Tackling retention with CPD

Could on-the-job career development help keep teachers from leaving?

Tes Marketing

Can You Tackle Retention With CPD?

Now, more than ever before, schools need to keep hold of their teachers. 

The well-documented recruitment crisis – and the lack of new entrants coming into the profession – makes replacing any teacher who leaves your school more difficult than ever. 

So, in a market where teachers are in demand, and cash incentives or promotions are dangled as incentives, how do you persuade someone to stay?

Well, continuing professional development might be a compelling bargaining chip. 

A new challenge  

Let’s be realistic: you are not going to be able to persuade everyone to stay and, often, trying to make them is not the best decision for anyone involved. But for that teacher who wants a new challenge or feels they are becoming stagnant, a targeted course of professional development may be of benefit to them and the school. 

This should be above and beyond the standard CPD at the school. For example, Robert Petrie, headteacher of Cockermouth School in Cumbria, has provided “acting up” opportunities for staff who feel they would like to move into more managerial positions in the future. 

“Recently, a couple of teachers were looking to progress into middle leadership and, by supporting them by arranging job shadowing where they were able to ‘act up’ to a senior role, it has meant that both are now successful middle leaders in our school,” he says.

Meanwhile, some schools are offering opportunities for staff to develop expertise in areas such as behaviour or pastoral care. This means that the staff member can add skills to their CV but it also helps out the school by having that expertise in-house. The staff member will then also be able to provide training to other local schools. 

At Ashlawn School, a secondary academy in Rugby, an extensive CPD programme has been developed with the view not only to develop staff to fulfil their potential but also with the explicit objective of maintaining a stable workforce.

Jude Hunton, deputy head of Ashlawn, explainsthat “it is inspiring when your CPD is evidenced and subject specific; it provides you with scholarly autonomy in your classroom to tackle barriers to teaching. It makes you feel trusted to teach, and not want to speculate about how green the grass may be elsewhere.”

Indeed, schools report that development opportunities have been a really useful way of retaining staff who would have likely sought a new challenge elsewhere. They will often move eventually, of course, and development opportunities of this kind often do not come cheap, but holding on to them for that extra year or two can make a huge difference.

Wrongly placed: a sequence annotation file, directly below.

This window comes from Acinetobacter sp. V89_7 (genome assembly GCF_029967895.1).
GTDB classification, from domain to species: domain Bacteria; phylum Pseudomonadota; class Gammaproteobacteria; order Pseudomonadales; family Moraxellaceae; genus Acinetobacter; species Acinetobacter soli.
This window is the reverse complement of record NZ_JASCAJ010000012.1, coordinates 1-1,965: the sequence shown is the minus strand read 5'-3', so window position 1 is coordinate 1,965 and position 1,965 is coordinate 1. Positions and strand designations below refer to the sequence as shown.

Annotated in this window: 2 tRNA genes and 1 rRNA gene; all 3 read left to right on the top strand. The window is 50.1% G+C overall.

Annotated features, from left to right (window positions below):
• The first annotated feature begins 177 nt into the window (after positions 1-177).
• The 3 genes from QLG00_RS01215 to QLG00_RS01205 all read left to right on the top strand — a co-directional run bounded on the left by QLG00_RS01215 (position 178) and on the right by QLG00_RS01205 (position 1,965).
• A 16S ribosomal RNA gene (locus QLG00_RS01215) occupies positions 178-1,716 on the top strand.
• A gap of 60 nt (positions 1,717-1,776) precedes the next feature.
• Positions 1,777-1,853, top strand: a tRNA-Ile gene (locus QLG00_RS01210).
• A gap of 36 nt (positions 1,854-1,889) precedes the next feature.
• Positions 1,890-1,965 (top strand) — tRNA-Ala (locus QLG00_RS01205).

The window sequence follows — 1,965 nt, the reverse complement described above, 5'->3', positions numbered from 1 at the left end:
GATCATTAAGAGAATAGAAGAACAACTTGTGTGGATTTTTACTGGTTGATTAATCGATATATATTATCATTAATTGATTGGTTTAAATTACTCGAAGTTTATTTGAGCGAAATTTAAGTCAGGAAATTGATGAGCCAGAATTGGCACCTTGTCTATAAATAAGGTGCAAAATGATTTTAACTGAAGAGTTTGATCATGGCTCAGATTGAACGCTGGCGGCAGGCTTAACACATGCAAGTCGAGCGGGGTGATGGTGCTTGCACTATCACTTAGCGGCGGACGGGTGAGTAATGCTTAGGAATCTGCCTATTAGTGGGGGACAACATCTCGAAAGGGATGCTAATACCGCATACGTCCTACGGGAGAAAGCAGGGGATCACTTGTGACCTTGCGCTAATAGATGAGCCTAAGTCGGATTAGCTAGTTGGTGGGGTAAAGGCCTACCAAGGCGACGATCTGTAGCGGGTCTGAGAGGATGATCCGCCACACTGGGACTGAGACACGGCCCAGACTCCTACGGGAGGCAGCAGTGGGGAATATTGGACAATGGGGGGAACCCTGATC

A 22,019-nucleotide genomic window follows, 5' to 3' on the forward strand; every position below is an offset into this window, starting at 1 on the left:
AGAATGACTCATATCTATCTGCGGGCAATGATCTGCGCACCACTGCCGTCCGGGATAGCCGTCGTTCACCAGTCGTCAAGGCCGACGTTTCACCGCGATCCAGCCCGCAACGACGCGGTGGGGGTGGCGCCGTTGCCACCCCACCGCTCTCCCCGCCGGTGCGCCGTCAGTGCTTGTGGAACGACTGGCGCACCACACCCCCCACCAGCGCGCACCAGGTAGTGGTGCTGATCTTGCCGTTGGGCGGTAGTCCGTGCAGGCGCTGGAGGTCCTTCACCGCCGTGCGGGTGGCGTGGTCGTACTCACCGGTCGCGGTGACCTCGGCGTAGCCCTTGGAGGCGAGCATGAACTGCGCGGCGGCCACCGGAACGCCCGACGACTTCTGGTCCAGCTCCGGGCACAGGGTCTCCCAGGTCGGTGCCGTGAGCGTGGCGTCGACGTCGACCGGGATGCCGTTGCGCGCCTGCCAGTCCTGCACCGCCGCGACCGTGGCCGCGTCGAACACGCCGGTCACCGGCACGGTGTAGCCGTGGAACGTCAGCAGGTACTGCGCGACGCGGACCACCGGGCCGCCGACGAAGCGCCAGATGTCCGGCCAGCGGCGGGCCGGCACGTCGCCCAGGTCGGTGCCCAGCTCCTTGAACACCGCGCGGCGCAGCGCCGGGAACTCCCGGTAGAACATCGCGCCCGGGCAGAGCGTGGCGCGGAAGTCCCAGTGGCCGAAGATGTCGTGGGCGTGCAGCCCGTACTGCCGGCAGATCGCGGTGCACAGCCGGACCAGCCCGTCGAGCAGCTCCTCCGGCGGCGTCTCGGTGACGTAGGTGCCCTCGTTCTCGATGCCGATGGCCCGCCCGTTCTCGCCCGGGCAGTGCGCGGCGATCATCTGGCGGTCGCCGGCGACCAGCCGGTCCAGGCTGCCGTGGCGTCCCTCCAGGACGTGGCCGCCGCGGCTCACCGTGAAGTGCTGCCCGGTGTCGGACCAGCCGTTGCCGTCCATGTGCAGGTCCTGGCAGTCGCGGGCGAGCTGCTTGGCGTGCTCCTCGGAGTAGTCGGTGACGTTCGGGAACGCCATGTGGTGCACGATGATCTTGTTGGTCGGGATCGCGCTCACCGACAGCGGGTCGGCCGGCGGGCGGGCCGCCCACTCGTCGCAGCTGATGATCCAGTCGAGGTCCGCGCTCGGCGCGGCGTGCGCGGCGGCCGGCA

CPD dos and don’ts

What is clear is that it isn’t enough simply to point staff towards a generic CPD package. Instead, headteachers must listen to their staff and tailor the CPD they offer for the development the employee is looking for.

DON’T focus on the short term. One maths teacher with an interest in behaviour approached her headteacher about applying for SLT jobs elsewhere. The headteacher offered her half a day in a local pupil referal unit in return for the delivery of staff training. This may cost the school in the short term, but in the long term, it has enabled the headteacher to keep a valuable member of staff and has improved in-school training.

DO put aside your fears of losing a member of staff. Stuart Lock, executive principal of Advantage Schools, advises leaders to be “be 100 per cent supportive of colleagues who decide they want to move on. Having that reputation encourages your team to stay with you until they are ready, and will also attract new staff.”

DON’T make it into a burden. The nature of school life means that work can suddenly have a rush of deadlines followed by quieter periods; any CPD that your staff member takes on should be flexible enough to fit in around their current post, not the other way round.

DO think outside the box. For one primary school teacher in a special educational needs school, the promotional posts that interested her lay outside a school setting and in the child mental health sector. Rather than lose an experienced teacher, her headteacher arranged a one-day teacher swap with another school, and supported the teacher while she studied for further qualifications relating to her area of interest. Subsequently, she has stayed as a part-time teacher, and is working part-time in the mental health sector, all of which saved the school an expensive recruitment drive.

Find out about how Tes Institute can support your teachers’ development with our range of CPD courses.​

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